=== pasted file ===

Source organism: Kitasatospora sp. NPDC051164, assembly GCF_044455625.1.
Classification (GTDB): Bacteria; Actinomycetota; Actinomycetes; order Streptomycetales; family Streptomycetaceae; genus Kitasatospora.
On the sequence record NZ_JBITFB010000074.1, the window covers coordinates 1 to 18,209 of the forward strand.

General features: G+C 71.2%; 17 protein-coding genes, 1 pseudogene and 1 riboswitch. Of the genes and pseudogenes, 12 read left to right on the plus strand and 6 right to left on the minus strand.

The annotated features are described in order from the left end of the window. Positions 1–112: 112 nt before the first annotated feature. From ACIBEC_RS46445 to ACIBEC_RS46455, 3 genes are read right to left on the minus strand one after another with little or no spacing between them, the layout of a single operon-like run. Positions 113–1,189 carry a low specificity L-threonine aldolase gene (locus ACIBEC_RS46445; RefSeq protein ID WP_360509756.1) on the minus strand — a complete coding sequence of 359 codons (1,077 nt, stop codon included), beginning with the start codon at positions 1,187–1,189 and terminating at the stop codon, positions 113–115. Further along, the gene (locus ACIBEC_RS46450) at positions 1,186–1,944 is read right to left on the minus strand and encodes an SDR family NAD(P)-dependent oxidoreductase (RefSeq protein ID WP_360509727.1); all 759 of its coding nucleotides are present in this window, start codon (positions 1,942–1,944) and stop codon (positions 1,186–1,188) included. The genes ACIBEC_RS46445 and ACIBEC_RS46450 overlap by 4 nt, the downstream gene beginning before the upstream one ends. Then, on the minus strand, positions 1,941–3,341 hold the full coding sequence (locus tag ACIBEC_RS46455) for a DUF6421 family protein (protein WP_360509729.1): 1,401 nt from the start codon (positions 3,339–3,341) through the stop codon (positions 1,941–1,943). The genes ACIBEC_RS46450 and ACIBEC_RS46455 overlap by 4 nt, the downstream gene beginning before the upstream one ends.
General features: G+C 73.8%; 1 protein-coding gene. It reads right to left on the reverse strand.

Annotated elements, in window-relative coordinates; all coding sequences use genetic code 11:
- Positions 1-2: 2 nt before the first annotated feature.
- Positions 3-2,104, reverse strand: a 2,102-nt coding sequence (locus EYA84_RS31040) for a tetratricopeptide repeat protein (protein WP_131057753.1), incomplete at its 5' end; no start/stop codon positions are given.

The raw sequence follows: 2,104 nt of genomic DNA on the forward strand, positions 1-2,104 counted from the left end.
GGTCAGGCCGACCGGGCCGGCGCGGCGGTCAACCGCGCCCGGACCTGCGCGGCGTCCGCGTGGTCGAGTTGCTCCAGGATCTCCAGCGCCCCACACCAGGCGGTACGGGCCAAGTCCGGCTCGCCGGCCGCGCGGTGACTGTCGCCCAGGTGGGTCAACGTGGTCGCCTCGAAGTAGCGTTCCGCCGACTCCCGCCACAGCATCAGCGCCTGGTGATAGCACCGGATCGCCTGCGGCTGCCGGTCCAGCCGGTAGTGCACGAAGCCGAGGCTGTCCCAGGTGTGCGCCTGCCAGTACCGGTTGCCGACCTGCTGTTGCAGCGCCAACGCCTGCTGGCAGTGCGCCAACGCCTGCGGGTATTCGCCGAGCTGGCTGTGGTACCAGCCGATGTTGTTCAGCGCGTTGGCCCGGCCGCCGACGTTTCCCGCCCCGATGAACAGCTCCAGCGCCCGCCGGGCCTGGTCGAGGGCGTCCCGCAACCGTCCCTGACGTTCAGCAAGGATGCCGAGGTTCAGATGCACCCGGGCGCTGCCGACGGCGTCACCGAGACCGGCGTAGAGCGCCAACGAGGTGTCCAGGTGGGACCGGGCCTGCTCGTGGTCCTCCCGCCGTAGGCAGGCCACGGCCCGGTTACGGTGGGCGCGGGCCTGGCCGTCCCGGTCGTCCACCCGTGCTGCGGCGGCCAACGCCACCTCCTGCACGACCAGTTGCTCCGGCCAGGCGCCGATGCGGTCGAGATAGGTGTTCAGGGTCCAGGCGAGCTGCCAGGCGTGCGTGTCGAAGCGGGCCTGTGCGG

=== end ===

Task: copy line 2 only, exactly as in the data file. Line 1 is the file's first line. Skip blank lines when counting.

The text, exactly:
Classification (GTDB): Bacteria; Actinomycetota; Actinomycetes; order Streptomycetales; family Streptomycetaceae; genus Kitasatospora.